Mining in Cerro La Vieja: Capital Against Human Rights of the People of Simón Planas

By Antonio J. González Plessmann

“The tools of the master will never disarm the house of the master.” — Audre Lorde

Cerro La Vieja is located in front of Sarare, Simón Planas municipality of Lara state. It has an area of 524 hectares and 683 m2, of great historical, cultural, agricultural and ecotourist value. From the hill, the Sarare River and the La Cimarrona Creek feed on its edges. It has lived several attempts of mining exploitation (the first of them, in the 90s), that have been defeated by people mobilization. At present, the hill is experiencing a new exploitation attempt by a State-Private capital alliance, promoted by the government of Lara State; with a serious impact on the human rights of the population of the municipality.

1. Violation of the rights to information, prior consultation and people’s protagonism.

“We commanded obeying the people, not commanding, not commanding the people; That’s the way the capitalists rule, so the tyrants rule.” (Hugo Chávez [1] )

Article 164 of the Constitution of the Bolivarian Republic of Venezuela (CRBV) states that it is “… of the exclusive competence of the states: … 5. The regime and use of non-metallic minerals, not reserved to the National Power …”. The government of Lara State has a “Strategic Plan for the Non-Metallic Mining Development of Lara State” [2] , which implies a private State-Capital partnership, which is part of limestone exploitation in Cerro La Vieja. The government also has the Jacinto Lara Non-Metallic Minerals Company, which is defined as “the governing body for the management of non-metallic minerals in the state ” [3]. It is presided over by Yoel Morales, Veterinarian. The available information so far.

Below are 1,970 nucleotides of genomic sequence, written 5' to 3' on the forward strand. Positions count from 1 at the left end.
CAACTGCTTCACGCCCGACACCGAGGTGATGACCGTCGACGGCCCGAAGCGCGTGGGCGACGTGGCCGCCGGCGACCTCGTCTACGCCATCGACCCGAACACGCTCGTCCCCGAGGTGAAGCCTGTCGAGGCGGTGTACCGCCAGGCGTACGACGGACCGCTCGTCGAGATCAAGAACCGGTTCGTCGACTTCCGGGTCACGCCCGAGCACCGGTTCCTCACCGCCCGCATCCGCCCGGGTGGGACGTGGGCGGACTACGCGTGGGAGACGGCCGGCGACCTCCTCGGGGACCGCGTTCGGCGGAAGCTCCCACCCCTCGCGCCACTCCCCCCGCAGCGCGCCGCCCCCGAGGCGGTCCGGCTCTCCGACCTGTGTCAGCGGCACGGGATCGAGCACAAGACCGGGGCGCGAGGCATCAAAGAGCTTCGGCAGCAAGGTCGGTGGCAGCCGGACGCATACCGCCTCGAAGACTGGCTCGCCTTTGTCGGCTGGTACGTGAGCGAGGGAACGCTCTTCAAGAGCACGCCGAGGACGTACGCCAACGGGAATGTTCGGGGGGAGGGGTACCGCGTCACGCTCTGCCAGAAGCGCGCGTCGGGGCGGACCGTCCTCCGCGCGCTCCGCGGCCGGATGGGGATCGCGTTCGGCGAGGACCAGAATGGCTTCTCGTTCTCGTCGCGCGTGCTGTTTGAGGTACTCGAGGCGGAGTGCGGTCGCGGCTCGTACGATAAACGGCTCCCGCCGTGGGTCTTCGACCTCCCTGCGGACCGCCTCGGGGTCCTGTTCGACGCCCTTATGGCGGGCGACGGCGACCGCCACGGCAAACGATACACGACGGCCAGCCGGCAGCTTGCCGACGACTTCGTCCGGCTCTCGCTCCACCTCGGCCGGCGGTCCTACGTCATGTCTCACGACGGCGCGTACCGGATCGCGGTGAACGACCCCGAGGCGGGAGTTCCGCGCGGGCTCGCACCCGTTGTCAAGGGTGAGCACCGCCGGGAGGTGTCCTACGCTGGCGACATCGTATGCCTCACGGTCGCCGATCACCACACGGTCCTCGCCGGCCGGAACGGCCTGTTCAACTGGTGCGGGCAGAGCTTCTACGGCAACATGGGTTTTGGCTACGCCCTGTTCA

The CRBV points out, in its article 128, that ” The State will develop a policy of spatial planning […] that includes information, consultation and citizen participation”.

The town of Simón Planas has not been informed or consulted by the government about the current mining process, of which it is informally known that a license has been given; detonations have been heard and the construction of a highway can be verified, the deforestation of a sector to the skirts of the hill and the movement of machinery of the State (of the companies CAVIM and Pedro Camejo). It is also known that a lawyer by the name of Jorge Alberto Rodríguez Morán acts on behalf of that company, who has directed aggressions and threats against peasants in the sector and who has been accused of various crimes, including fraud and gender violence.

The town of Simón Planas does not know the name of the company that advances the exploitation, the temporal and spatial scope of the license or if it intends to exploit minerals other than limestone. That same people, who have not been informed or consulted, have expressly mobilized, both in the past and in the present, to condemn the exploitation of their hill. In the middle of the last decade, a popular mobilization made the Municipality declare the Cerro as ” Municipal Park and Environmental and Ecological Heritage of the Simón Planas Municipality” [4]. The Decree, in its article 2, “prohibits … the exploitation of limestone; since the explosions in the caves of Cerro La Vieja, can cause landslides and destroy the natural and environmental heritage of the Municipality” [5].